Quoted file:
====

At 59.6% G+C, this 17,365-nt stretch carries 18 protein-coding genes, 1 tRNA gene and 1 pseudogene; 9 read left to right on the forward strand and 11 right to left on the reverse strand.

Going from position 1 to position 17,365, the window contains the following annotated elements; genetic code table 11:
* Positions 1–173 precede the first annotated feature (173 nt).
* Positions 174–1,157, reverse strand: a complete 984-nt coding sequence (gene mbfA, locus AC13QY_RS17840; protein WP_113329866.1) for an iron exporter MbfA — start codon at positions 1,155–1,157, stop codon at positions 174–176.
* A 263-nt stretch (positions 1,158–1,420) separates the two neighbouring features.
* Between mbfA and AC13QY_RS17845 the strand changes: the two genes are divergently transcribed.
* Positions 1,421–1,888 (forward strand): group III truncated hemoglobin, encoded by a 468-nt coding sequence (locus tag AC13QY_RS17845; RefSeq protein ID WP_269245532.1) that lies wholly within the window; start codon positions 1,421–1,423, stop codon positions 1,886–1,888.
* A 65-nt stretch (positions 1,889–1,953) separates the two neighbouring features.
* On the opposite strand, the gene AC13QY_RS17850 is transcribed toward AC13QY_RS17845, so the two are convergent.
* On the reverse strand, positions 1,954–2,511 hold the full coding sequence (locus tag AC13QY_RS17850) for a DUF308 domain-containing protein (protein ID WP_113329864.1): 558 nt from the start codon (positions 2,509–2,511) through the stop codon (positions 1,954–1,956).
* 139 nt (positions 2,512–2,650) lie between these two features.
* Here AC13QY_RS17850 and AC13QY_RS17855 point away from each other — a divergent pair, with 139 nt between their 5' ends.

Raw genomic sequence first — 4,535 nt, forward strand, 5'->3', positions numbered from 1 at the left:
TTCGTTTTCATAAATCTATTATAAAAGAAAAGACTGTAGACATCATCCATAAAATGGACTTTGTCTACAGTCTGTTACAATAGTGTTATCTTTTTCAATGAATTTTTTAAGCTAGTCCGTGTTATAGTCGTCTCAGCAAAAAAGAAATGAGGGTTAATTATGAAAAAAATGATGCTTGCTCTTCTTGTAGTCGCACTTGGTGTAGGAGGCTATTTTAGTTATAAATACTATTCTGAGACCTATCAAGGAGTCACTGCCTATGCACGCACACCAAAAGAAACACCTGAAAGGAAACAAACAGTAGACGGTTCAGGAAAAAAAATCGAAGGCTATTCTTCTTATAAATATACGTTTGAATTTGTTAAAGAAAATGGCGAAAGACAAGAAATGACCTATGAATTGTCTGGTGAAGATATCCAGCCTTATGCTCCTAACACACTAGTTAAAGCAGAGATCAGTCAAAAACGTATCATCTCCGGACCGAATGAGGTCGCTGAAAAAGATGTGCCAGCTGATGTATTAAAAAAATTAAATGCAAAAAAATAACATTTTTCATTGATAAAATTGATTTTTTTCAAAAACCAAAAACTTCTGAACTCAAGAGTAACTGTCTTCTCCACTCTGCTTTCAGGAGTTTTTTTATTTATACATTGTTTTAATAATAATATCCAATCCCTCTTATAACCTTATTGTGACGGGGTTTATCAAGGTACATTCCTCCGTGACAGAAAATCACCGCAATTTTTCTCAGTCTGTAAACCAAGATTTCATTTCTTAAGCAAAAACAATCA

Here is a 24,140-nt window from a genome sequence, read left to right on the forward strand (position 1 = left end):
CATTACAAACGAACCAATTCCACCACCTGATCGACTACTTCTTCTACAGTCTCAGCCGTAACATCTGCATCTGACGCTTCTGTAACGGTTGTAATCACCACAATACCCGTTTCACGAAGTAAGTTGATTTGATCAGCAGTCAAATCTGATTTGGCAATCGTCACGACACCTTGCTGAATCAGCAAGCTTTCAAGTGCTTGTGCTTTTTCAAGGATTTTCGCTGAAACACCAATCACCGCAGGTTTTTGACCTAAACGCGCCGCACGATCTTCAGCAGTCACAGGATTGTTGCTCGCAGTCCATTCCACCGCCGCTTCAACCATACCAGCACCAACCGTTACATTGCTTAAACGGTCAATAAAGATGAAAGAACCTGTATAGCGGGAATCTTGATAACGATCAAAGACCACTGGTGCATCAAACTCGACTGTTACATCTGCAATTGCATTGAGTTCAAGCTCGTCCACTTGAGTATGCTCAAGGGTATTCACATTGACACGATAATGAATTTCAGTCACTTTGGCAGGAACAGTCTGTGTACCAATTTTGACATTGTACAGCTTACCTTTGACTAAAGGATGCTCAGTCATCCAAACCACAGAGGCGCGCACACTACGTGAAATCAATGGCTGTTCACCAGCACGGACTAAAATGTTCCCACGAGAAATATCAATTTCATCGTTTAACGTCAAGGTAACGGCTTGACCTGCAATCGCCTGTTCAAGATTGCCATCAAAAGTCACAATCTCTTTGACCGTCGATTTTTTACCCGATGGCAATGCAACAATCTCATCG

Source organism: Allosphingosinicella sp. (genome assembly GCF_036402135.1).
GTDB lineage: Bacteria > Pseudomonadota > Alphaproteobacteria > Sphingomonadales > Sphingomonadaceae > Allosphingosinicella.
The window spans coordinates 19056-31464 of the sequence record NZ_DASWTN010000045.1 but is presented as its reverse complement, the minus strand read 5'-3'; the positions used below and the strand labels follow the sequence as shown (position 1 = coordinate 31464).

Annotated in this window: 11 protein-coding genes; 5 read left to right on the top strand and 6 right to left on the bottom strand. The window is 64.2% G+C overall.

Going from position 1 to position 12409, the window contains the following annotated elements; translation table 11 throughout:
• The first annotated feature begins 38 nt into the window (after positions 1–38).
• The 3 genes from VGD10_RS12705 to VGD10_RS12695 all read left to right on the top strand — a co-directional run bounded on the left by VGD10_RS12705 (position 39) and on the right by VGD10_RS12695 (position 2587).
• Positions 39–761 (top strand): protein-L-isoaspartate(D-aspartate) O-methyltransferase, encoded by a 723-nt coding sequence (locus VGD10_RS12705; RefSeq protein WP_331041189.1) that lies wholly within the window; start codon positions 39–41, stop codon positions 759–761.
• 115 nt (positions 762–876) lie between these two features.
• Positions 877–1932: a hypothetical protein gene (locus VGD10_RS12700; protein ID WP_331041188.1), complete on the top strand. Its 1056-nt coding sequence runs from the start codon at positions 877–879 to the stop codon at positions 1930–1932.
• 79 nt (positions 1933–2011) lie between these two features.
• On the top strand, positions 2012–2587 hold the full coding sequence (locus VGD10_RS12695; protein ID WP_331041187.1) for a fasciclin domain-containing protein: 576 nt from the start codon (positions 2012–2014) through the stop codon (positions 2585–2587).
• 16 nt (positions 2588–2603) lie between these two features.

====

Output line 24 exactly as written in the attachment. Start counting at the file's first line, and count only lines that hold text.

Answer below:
• Positions 39–761 (top strand): protein-L-isoaspartate(D-aspartate) O-methyltransferase, encoded by a 723-nt coding sequence (locus VGD10_RS12705; RefSeq protein WP_331041189.1) that lies wholly within the window; start codon positions 39–41, stop codon positions 759–761.